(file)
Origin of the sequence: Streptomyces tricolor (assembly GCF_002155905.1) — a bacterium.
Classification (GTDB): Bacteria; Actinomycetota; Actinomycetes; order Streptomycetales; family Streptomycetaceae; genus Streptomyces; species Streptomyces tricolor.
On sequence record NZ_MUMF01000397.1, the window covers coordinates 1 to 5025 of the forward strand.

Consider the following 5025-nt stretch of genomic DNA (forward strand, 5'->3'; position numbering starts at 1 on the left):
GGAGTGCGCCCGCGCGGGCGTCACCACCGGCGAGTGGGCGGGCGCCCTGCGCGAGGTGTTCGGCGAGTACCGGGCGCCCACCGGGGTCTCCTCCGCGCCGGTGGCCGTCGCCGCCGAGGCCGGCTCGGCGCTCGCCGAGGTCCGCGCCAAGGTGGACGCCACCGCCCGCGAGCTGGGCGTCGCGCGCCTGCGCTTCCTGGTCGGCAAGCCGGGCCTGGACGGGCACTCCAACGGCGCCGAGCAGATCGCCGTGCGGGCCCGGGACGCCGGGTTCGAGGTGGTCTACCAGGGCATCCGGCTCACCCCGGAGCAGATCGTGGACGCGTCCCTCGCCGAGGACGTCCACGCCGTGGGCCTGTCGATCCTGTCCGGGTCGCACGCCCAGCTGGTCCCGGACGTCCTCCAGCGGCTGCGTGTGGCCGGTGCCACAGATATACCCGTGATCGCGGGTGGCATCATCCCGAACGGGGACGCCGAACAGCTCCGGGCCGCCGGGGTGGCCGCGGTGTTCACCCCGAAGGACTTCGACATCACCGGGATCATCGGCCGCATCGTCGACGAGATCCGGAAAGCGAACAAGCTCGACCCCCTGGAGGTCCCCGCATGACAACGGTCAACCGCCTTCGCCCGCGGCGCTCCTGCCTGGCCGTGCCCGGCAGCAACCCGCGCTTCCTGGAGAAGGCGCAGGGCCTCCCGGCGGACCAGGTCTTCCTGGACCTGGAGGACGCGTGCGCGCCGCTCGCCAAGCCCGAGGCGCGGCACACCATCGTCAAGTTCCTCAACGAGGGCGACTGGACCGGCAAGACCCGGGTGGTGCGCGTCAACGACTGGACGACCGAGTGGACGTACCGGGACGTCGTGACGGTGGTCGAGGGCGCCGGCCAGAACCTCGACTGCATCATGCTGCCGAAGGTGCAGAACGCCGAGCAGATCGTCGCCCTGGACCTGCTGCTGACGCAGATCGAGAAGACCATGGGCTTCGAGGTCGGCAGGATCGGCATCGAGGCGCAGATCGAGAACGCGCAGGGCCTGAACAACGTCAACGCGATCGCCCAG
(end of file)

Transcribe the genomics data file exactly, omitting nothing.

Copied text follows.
Origin of the sequence: Streptomyces tricolor (assembly GCF_002155905.1) — a bacterium.
Classification (GTDB): Bacteria; Actinomycetota; Actinomycetes; order Streptomycetales; family Streptomycetaceae; genus Streptomyces; species Streptomyces tricolor.
On sequence record NZ_MUMF01000397.1, the window covers coordinates 1 to 5025 of the forward strand.

Consider the following 5025-nt stretch of genomic DNA (forward strand, 5'->3'; position numbering starts at 1 on the left):
GGAGTGCGCCCGCGCGGGCGTCACCACCGGCGAGTGGGCGGGCGCCCTGCGCGAGGTGTTCGGCGAGTACCGGGCGCCCACCGGGGTCTCCTCCGCGCCGGTGGCCGTCGCCGCCGAGGCCGGCTCGGCGCTCGCCGAGGTCCGCGCCAAGGTGGACGCCACCGCCCGCGAGCTGGGCGTCGCGCGCCTGCGCTTCCTGGTCGGCAAGCCGGGCCTGGACGGGCACTCCAACGGCGCCGAGCAGATCGCCGTGCGGGCCCGGGACGCCGGGTTCGAGGTGGTCTACCAGGGCATCCGGCTCACCCCGGAGCAGATCGTGGACGCGTCCCTCGCCGAGGACGTCCACGCCGTGGGCCTGTCGATCCTGTCCGGGTCGCACGCCCAGCTGGTCCCGGACGTCCTCCAGCGGCTGCGTGTGGCCGGTGCCACAGATATACCCGTGATCGCGGGTGGCATCATCCCGAACGGGGACGCCGAACAGCTCCGGGCCGCCGGGGTGGCCGCGGTGTTCACCCCGAAGGACTTCGACATCACCGGGATCATCGGCCGCATCGTCGACGAGATCCGGAAAGCGAACAAGCTCGACCCCCTGGAGGTCCCCGCATGACAACGGTCAACCGCCTTCGCCCGCGGCGCTCCTGCCTGGCCGTGCCCGGCAGCAACCCGCGCTTCCTGGAGAAGGCGCAGGGCCTCCCGGCGGACCAGGTCTTCCTGGACCTGGAGGACGCGTGCGCGCCGCTCGCCAAGCCCGAGGCGCGGCACACCATCGTCAAGTTCCTCAACGAGGGCGACTGGACCGGCAAGACCCGGGTGGTGCGCGTCAACGACTGGACGACCGAGTGGACGTACCGGGACGTCGTGACGGTGGTCGAGGGCGCCGGCCAGAACCTCGACTGCATCATGCTGCCGAAGGTGCAGAACGCCGAGCAGATCGTCGCCCTGGACCTGCTGCTGACGCAGATCGAGAAGACCATGGGCTTCGAGGTCGGCAGGATCGGCATCGAGGCGCAGATCGAGAACGCGCAGGGCCTGAACAACGTCAACGCGATCGCCCAG